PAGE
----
Tuesday, January 06, 2004

An Afghan-American Neoconservative

Though there are many examples of neoconservatives who are not Jewish, I'd like to point out the most obvious and relevant one - Zalmay Khalilzad.
According to academic colleagues, Khalilzad held pro-Palestinian views in his student days. By the end of the 1970s, however, his foreign policy views had taken on a clear hawkish cast, distinguishing him as perhaps the first and only Afghan-American neoconservative. (via Slate)

Khalilzad also is one of the neoconservatives who signed an open letter to President Clinton in 1998 on the subject of overthrowing Saddam Hussein. When George W. Bush came to power, Khalizad experienced quite a bit of upward mobility.

After the 2000 election, Cheney selected him to head Bush's transition team for defense issues. In May of this year, Bush (43) appointed him the chief NSC official dealing with the Persian Gulf and Central Asia. In that capacity, he works directly under National Security Adviser Condoleezza Rice.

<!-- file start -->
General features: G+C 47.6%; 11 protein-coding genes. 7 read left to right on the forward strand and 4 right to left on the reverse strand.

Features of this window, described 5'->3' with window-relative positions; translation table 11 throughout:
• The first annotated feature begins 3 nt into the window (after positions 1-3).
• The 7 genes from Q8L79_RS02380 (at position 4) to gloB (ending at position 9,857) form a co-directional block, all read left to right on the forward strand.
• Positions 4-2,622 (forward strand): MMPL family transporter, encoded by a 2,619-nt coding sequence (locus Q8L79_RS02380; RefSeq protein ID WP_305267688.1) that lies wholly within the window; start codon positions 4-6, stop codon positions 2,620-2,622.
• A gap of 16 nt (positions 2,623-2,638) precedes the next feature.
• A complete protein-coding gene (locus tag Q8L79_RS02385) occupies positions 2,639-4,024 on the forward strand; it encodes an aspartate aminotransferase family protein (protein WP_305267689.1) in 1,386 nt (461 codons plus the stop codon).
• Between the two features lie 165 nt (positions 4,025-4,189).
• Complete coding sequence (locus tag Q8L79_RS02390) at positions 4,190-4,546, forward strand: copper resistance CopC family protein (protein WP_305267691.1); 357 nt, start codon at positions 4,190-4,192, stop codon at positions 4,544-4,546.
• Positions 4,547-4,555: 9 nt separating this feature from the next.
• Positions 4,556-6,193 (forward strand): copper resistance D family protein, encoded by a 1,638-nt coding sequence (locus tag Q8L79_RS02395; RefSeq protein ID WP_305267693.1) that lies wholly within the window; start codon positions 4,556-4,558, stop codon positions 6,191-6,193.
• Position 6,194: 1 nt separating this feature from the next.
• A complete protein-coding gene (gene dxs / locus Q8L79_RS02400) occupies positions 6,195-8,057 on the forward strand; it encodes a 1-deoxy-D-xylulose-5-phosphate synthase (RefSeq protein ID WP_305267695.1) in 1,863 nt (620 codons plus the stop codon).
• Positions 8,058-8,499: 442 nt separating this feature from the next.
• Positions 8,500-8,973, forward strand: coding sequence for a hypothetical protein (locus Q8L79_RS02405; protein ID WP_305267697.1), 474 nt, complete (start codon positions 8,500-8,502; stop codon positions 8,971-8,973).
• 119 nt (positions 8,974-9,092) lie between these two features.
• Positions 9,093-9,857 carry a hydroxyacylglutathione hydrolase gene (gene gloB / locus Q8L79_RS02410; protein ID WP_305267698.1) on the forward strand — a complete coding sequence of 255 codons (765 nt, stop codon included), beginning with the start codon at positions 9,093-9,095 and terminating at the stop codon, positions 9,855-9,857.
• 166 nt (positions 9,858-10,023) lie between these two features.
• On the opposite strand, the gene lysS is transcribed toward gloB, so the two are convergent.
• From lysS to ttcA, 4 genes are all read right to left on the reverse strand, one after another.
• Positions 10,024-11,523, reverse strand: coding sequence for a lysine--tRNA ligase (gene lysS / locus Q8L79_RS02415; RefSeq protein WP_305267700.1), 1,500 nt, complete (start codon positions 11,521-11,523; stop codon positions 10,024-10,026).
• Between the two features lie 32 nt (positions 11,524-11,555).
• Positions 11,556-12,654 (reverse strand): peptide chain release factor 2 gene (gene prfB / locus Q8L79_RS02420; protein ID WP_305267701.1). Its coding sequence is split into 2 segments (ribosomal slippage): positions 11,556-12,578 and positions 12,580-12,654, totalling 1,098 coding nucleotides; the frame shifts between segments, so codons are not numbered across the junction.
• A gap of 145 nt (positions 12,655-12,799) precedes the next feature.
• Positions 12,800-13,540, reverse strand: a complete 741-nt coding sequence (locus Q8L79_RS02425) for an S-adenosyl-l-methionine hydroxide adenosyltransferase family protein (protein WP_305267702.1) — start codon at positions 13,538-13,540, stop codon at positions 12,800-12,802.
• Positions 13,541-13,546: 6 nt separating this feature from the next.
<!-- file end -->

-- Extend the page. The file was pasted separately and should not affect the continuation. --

Khalizad, also a signer of "PNAC's 1997 founding statement of principles as well as several PNAC sign-on letters", has moved up quickly in the current Bush Administration.

He became George W. Bush's special envoy to Afghanistan after the fall of the Taliban as well as is special envoy to the Iraqi during the 2003 Occupation of Iraq. On September 24, 2003, George W. Bush also named Khalilzad the U.S. ambassador to Afghanistan and he took his post in Kabul on November 27.

I would add that most criticism of the neoconservatives you hear these days is really about their role as the ideological force behind the Project For A New American Century (PNAC), their seemingly radical and undue influence on the current Bush Administration, and consists of linking the two and asserting that the reasons we gave for going to war with Iraq may not have been genuine, that PNAC more likely was really the guiding strategy (since we're dealing with the same cast of characters in both cases), and that the Bush Administration should have owned up to that and defended their policy on its real merits (which these critics, as one might guess, find wanting and misguided, but with noone to debate since there's no ownership by the Bush Administration of the real strategy as such, there's no public hearing on the matter).